In case you’ve been living under a rock for the last few months, Marvel Studios released its 18th film earlier this year. You could say it was pretty successful, and by pretty successful we mean it garnered over $2 billion at the box office. Now, judging the quality of a film by how much money it makes is a fool’s errand (Transformers: Age of Extinction made over $1 billion), but it does help measure its contribution to pop culture.
Infinity War was the culmination of a decade of trial and error, along with betting on horses who no one thought would win the race. Despite the massive global profit the Marvel Cinematic Universe has earned, their road to victory is somewhat of an underdog story. Back in 2008, Marvel rolled the dice by giving a character without the brand recognition of surefire money-makers like Batman or Superman his own film. The result was Iron Man, a film that not only revitalized the career of Robert Downey Jr., but also gave the character a level of relevance he had not experienced since being name-dropped on Wu-Tang Clan records.
For the next decade, Marvel Studios would produce film after film, slowly building their world, making each release feel like a component of a larger vision, even if they operated just fine in a vacuum. While films like The Avengers and Captain America: Civil War were huge, series-defining entries, Infinity War was what everything had been leading up to. Patience (if you could called releasing two or three films a year “patience”), it would seem, had paid off… literally.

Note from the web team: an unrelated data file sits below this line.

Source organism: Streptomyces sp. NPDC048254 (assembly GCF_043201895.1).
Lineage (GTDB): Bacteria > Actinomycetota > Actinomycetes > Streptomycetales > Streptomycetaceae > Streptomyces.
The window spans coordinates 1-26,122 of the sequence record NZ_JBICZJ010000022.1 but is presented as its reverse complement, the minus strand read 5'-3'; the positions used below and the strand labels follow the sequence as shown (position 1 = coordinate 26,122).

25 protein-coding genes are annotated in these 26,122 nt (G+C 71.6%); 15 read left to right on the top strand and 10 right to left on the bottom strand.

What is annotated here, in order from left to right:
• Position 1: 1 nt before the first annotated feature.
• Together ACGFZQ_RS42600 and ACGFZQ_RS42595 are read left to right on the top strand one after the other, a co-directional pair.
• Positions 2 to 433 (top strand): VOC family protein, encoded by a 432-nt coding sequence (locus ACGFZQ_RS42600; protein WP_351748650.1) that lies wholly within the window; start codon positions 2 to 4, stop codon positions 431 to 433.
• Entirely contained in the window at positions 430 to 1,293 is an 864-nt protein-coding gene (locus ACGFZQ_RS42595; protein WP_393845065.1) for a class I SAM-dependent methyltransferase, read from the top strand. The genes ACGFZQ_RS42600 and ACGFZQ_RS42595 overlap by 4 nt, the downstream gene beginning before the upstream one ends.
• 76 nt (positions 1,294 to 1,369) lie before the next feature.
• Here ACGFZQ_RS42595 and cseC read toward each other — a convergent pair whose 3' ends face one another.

The Friendly Competition
But what worked so well for the Marvel pantheon has not exactly led to the same fortune for their friendly rivals. Warner Bros. launched their own interconnected series of superhero films with Zack Snyder’s Man of Steel in 2013. The film was successful financially, but proved divisive among fans and critics.
Despite the negative reactions, the studio pushed on with their series of films (which would become known as the DC Extended Universe) and three years later released a follow-up film, Batman v. Superman: Dawn of Justice, which earned even more money while being ever more derided by moviegoers and critics. Still, they trudged forward, as if the act of producing enough material would be the catalyst for creating something audiences would get invested in with the same level of enthusiasm the MCU had garnered. Alas, this is not the case (broadly speaking, anyway).
For all the high points, like Wonder Woman or Ben Affleck’s amazing Batman costume, the DCEU has not been able to find a singular voice, which begs the question whether this cinematic universe can ever produce the DC equivalent of Infinity War. The short answer is, "maybe?" It’s never too late. Tons of film franchises have lifted themselves up from slumps. It’s easy to chide Warner Bros. for giving us too much, too quickly and taking an unnecessarily dark tone with the material, but what’s done is done. All we can do now is look to the future, to see what can be salvaged as things march forward.